Career Paths for Communication Majors

Communications professionals make sense of our world. They take the billions of bits of data surrounding us, and turn it into useful, timely information that informs, entertains and educates people around the world. If you’ve seen a news story, read an internet article, bought something because of an ad, engaged with a company on social media, or learned more about products and services, it’s likely that a communications professional had a hand in it.

A degree in communication can advance or enhance your career possibilities. Earning potential and employment opportunities may vary depending on a candidate’s education and experience, skill levels, specializations and geography. Prospective students are encouraged to conduct independent research.


It’s tempting to think that journalism is a career field in freefall. There have certainly been struggles at major newspapers and TV networks, but many companies are shifting their efforts and resources to embrace new media and new forms of communication. Gone are the days of the ink-covered reporter, tethered to a telephone and cowered over a typewriter. Today, you’ll find journalists sharing information through a variety of media, working hard to keep the public informed about the news – from a recent White House announcement to the latest move by the Kardashians.

The U.S. Bureau of Labor Statistics states the average pay for a reporter and correspondent was $49,770 a year in May 2016. The top 10% earned $86,610, while the lowest 10% earned $22,120.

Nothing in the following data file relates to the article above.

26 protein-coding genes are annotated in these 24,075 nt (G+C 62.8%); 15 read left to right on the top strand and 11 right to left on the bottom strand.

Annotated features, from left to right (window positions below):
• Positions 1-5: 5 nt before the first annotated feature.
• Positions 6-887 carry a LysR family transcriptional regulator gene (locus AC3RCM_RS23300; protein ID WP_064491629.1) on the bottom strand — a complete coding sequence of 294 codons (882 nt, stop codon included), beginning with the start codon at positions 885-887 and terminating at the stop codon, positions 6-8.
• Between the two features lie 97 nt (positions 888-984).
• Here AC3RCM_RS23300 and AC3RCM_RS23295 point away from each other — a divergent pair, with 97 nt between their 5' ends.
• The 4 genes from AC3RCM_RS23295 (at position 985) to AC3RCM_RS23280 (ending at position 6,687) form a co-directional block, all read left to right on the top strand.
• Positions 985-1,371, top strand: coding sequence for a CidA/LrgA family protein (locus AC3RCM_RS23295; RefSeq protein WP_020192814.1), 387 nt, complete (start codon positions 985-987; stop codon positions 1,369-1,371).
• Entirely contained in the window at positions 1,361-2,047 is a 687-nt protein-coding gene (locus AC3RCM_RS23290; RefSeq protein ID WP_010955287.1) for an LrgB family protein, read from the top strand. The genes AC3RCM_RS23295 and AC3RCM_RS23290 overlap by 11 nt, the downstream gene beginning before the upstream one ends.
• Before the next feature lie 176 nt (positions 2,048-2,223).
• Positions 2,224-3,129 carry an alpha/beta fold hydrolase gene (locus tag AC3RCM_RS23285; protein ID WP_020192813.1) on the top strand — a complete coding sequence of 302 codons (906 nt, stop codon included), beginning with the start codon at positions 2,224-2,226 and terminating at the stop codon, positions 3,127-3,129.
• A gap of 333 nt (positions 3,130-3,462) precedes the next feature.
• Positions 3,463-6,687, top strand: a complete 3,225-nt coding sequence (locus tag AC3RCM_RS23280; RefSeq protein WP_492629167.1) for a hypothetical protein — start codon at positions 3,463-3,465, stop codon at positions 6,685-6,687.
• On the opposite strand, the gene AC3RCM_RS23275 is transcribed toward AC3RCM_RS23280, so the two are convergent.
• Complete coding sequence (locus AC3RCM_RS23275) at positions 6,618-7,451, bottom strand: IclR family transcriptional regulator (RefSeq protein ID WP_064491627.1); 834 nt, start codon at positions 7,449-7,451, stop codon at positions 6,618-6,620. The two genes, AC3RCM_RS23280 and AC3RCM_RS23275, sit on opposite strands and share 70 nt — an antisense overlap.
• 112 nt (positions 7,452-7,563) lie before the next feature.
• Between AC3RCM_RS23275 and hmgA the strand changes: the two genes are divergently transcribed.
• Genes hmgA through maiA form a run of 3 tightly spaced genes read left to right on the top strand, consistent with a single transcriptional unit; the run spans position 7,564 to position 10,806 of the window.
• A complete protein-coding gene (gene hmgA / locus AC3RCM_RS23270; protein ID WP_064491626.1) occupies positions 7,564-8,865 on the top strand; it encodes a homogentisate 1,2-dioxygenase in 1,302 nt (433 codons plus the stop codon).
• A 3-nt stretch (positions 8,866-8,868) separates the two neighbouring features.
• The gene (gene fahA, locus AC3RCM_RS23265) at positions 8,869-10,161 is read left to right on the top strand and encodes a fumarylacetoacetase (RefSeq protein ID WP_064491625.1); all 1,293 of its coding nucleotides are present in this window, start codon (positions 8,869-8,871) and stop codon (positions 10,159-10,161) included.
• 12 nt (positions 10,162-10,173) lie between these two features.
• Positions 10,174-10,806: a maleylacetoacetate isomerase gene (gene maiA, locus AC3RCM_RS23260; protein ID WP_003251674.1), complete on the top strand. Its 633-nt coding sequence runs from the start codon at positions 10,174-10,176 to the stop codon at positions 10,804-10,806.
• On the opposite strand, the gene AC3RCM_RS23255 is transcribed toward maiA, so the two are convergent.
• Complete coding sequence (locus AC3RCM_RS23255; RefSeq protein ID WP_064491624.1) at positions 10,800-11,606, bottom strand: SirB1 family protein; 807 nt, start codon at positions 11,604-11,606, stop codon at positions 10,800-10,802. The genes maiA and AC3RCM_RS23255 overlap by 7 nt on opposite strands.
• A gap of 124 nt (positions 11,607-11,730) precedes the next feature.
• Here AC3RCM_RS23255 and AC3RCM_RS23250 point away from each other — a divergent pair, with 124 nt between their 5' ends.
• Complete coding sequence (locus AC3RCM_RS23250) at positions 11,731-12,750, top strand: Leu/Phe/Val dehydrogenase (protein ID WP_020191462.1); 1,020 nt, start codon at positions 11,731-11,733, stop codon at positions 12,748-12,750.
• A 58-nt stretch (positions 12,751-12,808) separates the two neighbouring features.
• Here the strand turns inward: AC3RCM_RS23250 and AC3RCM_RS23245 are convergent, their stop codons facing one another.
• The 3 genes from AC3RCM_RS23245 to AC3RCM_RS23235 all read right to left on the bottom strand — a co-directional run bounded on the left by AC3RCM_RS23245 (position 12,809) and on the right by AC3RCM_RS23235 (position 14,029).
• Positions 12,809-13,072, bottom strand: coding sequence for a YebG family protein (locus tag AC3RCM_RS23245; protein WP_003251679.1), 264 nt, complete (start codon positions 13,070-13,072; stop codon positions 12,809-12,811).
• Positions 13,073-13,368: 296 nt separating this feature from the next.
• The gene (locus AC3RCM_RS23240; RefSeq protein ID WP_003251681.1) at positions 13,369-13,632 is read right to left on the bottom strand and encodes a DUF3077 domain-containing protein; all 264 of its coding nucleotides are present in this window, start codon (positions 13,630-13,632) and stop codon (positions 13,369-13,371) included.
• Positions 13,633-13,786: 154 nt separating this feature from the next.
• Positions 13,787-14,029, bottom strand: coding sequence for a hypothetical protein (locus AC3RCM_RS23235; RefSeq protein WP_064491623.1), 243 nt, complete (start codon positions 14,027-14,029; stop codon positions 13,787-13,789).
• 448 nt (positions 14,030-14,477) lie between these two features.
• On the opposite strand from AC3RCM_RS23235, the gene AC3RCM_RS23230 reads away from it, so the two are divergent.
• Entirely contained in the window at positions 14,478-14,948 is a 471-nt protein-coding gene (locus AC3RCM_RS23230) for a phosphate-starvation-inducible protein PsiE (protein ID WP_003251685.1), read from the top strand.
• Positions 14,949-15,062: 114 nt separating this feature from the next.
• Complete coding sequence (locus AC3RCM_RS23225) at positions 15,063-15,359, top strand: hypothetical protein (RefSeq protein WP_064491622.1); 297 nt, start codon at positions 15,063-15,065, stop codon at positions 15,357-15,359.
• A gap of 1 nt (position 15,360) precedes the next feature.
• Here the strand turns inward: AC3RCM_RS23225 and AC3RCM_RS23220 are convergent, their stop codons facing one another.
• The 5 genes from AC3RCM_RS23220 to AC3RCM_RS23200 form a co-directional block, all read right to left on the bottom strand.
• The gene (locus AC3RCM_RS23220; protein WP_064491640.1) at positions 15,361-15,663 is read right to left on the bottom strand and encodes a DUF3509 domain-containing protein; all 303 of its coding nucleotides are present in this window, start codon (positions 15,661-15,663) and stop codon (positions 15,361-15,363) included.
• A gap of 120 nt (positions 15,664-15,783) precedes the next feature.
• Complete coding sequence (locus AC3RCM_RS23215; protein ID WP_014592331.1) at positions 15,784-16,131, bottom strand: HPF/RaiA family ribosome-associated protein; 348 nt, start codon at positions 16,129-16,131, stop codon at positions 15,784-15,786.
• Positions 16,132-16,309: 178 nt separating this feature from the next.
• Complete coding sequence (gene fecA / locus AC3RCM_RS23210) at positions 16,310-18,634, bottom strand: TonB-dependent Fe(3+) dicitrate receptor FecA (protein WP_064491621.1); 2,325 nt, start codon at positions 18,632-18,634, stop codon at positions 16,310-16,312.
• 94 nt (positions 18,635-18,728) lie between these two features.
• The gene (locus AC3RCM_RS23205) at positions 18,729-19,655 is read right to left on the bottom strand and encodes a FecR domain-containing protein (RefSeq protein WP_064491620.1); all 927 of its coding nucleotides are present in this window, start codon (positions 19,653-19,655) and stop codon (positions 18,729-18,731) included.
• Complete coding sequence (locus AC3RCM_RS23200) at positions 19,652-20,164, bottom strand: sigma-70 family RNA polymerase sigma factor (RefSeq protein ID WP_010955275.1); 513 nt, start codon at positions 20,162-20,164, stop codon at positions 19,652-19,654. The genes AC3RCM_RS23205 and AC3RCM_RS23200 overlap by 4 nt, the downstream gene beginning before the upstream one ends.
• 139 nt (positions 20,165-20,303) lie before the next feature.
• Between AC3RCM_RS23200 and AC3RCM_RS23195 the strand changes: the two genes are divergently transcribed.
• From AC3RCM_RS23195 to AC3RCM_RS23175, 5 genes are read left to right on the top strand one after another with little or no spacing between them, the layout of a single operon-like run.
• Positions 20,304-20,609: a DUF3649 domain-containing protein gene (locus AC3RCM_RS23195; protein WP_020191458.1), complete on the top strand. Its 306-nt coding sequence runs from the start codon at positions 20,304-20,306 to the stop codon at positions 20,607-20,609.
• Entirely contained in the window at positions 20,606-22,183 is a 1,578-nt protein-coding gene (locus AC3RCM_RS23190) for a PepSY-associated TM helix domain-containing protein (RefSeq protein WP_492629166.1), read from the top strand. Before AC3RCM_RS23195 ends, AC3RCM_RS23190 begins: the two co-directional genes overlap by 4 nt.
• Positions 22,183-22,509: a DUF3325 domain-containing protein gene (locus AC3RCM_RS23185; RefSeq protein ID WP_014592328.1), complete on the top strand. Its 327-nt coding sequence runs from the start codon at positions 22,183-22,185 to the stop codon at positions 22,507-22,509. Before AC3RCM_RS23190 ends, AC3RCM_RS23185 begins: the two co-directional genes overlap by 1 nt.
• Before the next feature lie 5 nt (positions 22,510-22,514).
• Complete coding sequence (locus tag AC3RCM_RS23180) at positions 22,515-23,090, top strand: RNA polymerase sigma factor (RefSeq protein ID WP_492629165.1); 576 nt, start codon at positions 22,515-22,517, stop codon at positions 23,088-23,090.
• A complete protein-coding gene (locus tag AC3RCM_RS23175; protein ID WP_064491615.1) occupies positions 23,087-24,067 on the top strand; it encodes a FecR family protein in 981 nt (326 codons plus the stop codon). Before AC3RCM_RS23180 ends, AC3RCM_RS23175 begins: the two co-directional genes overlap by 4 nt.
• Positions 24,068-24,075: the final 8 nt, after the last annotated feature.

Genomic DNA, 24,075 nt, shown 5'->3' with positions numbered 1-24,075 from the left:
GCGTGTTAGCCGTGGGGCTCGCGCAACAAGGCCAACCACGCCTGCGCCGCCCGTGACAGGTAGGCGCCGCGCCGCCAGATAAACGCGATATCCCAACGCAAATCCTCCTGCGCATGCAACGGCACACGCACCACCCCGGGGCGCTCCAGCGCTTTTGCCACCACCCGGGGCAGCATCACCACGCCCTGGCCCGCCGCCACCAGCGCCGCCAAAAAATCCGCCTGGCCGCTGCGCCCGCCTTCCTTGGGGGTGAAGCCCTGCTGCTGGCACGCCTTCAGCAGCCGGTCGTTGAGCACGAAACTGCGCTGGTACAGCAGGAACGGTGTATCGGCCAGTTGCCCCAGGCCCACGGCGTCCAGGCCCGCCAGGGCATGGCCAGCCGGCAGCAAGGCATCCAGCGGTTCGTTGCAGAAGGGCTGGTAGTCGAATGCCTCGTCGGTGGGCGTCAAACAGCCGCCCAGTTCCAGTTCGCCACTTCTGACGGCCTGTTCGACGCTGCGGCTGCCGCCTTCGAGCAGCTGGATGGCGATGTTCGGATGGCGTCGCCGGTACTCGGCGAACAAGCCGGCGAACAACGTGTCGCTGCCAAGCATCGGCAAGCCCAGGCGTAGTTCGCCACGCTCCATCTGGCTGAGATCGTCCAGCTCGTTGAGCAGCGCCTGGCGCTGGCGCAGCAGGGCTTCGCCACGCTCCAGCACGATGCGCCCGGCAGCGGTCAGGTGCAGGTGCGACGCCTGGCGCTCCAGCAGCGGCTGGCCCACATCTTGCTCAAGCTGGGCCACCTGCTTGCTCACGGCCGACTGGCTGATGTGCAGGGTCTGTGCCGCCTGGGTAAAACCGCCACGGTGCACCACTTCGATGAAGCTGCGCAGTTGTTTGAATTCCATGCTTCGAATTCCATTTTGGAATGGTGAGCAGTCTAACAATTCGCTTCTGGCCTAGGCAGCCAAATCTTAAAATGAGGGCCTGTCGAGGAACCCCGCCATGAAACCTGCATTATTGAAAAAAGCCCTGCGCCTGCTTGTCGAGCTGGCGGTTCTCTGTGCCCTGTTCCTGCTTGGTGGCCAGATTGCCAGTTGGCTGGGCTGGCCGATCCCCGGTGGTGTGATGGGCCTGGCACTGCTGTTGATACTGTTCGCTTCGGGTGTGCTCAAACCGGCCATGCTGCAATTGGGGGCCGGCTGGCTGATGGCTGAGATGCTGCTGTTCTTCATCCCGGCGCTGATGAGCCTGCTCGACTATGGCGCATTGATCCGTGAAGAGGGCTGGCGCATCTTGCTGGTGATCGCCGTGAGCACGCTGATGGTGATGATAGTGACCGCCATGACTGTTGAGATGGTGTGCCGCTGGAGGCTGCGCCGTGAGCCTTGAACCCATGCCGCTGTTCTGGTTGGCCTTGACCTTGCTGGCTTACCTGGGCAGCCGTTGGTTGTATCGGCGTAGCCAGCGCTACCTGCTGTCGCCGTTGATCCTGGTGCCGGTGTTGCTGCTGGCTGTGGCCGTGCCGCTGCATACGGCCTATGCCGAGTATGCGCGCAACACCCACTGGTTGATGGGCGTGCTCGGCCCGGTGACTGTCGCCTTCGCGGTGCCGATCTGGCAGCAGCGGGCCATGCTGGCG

Public Relations and Advertising

The goal of people in public relations and advertising goes beyond just informing people about a product, service or company. They must generate attraction, interest, desire and, ultimately, action – a model of marketing that goes by the acronym AIDA. That means these professionals must go beyond simple awareness and play an active role in how brands are perceived. They must also understand the buyer process: What drives people to make purchasing decisions.

Today, the world of public relations and advertising goes beyond press releases and magazine ads. Professionals must be fluent in all forms of communication on all media. There are various possibilities for people in public relations and advertising. The BLS reports the average pay for public relations specialists is $66,540 annually as of May 2016, and the field is projected to grow by 6% through 2024. The top 10% earned $110,560, while the lowest 10% earned $32,090 annually.

Advertising and promotions managers had an average annual salary of $117,810 as of May 2016, according to BLS data. Job outlook is expected to grow by 9% from 2014 to 2024.

Social Media

In a connected world where every second counts, today’s companies and brand must be living, dynamic and responsive. Social media marketers work to provide short bursts of content at the most relevant time. This can be on Twitter, Facebook, Instagram, Snapchat or any of the other emerging social media platform.

Social media communication is relatively new. Facebook was founded in 2004, and Twitter dates to 2006. Social media communicators must be able to convey a lot of information in a very small space – as little as 140 characters on Twitter, or one image on Instagram. They must also be fast, reacting to events as soon as they happen. This means that social media professionals must be intimate with their audiences, knowing what interests them and monitoring their public activity.

The BLS doesn’t have a specific category for social media communicators. It categorizes them as a type of public relations specialist.

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